How much do you practice your speeches?
One thing I can’t stress enough about public speaking: practice! I practice in front of my family, my friends, I film myself, I get my mother to time it, I practice fluid movement and elocution. You can’t just step up to the podium and start speaking; you really have to embody every nuance, every word, every pause.
Talk a little about your educational journey. What made you decide to come to SMUS?
I started at SMUS in Grade 9 in the fall of 2011. I had been home-schooled for a few years and educated in the francophone school system. My family and I had spent lots of time living in South America and the rural interior of BC, but for my first year of high school I wanted to make a conscious decision, as I knew high school was the lead-in to university and everything that follows after that.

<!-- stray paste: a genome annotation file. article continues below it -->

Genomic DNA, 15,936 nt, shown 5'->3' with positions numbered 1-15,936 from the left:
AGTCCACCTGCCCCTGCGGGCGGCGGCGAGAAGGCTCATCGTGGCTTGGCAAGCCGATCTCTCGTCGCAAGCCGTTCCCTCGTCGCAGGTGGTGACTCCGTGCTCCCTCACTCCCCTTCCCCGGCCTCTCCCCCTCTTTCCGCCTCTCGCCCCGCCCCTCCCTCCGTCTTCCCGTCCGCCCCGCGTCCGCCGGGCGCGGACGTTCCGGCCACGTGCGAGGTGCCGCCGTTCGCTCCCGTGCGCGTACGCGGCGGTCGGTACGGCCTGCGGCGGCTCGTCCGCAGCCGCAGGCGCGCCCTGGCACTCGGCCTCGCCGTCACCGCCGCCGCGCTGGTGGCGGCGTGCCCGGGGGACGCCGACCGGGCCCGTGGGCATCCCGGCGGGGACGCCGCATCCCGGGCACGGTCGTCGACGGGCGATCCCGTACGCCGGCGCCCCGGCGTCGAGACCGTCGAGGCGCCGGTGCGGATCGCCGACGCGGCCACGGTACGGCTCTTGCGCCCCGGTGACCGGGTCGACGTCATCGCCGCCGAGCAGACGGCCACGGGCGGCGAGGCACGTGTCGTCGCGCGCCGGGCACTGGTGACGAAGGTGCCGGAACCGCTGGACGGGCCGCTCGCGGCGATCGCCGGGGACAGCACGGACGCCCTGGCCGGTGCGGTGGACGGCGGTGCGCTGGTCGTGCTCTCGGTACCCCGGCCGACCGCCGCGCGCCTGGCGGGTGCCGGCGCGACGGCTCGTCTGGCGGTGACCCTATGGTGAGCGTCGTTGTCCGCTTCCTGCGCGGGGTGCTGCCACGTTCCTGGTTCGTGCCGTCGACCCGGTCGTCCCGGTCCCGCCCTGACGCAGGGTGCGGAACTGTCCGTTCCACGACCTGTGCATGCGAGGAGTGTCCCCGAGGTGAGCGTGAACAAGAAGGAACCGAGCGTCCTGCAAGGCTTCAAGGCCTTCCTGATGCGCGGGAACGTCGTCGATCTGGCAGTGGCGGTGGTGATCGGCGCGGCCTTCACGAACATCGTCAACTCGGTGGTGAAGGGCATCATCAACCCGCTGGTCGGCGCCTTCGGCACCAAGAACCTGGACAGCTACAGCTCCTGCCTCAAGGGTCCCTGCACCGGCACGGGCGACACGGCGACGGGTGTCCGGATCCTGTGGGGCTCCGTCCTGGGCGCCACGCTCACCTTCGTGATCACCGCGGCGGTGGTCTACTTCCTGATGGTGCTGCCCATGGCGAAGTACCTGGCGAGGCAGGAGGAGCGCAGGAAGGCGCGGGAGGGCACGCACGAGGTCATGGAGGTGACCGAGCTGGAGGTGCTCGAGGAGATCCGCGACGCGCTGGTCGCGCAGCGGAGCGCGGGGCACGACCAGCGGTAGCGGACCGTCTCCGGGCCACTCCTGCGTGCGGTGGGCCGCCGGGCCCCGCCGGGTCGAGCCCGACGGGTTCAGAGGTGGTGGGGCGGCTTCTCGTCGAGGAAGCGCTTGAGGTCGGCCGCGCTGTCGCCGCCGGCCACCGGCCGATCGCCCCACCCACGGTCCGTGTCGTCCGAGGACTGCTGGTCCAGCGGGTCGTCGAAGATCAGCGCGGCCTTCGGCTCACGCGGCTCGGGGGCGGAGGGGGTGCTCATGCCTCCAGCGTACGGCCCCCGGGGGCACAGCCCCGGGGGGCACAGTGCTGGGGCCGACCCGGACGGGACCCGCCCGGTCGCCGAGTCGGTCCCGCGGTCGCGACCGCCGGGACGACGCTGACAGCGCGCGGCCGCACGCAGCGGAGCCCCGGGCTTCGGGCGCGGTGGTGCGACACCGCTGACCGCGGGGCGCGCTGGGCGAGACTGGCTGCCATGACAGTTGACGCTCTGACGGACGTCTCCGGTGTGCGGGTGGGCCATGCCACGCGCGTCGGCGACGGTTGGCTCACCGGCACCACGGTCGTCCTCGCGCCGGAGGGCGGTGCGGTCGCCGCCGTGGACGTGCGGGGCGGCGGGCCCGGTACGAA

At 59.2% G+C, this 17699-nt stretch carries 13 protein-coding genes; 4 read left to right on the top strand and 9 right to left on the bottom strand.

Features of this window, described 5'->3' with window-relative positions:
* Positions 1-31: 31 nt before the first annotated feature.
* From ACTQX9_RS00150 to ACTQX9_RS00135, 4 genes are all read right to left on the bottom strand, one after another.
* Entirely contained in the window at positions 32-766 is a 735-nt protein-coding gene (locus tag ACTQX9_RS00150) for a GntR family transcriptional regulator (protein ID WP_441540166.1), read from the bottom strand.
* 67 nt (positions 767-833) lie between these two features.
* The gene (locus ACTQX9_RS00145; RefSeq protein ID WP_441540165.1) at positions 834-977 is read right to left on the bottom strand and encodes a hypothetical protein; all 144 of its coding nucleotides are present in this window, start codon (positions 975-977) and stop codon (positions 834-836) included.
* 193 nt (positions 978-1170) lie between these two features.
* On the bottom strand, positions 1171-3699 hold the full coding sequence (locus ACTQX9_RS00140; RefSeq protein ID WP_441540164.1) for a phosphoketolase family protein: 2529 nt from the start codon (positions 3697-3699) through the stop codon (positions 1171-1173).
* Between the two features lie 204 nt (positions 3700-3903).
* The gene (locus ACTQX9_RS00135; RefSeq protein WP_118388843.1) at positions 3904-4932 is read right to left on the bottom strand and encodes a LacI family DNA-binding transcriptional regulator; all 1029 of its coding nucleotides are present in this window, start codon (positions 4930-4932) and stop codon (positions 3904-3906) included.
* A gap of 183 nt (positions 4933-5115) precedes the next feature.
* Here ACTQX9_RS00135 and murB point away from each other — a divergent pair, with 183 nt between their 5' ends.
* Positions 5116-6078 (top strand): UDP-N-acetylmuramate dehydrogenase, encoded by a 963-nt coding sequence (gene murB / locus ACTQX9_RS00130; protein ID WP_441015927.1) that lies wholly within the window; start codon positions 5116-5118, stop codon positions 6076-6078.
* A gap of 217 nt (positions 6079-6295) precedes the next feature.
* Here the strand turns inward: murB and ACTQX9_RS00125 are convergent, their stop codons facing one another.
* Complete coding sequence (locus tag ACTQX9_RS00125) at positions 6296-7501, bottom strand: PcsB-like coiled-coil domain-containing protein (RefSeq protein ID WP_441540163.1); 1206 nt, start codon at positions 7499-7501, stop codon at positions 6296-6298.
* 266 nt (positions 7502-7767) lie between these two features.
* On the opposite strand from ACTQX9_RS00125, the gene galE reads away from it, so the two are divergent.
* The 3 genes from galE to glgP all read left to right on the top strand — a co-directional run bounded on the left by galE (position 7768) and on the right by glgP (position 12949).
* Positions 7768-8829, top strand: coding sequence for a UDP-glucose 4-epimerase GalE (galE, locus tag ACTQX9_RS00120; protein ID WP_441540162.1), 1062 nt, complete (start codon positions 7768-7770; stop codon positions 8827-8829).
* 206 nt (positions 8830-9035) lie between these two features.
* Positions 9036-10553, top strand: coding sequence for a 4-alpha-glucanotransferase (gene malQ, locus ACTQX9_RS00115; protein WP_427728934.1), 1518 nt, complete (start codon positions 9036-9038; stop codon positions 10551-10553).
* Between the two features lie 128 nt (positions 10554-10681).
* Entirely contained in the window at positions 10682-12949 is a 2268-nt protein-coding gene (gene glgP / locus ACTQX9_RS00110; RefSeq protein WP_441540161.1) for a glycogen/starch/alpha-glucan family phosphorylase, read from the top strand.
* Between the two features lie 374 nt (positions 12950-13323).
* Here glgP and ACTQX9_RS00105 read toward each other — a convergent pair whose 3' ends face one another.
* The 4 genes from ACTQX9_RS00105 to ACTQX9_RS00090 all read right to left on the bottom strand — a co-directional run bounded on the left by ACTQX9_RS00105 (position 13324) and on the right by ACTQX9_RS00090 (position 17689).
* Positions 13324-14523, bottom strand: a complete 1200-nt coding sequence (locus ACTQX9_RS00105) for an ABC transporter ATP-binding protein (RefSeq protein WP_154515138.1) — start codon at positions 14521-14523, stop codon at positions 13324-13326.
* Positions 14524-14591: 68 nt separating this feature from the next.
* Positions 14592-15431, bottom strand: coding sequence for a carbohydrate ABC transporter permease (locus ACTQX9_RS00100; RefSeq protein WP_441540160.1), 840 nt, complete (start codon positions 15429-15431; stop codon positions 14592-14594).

I had never felt particularly challenged by school curricula or close to my classmates; my old schools had few clubs and limited opportunities. When my parents and I started researching SMUS, I knew right away that I wanted to go there more than any other school. Now I can take advantage of clubs, advanced and AP courses, and international opportunities. I enjoy the personalized aspect at SMUS, which I had never experienced in other schools. In Grade 9, I wasn’t challenged in Spanish 9 so I was moved to Spanish 10A. The smaller class sizes allow meaningful discussions and deeper understanding and I always feel I can talk to my teachers.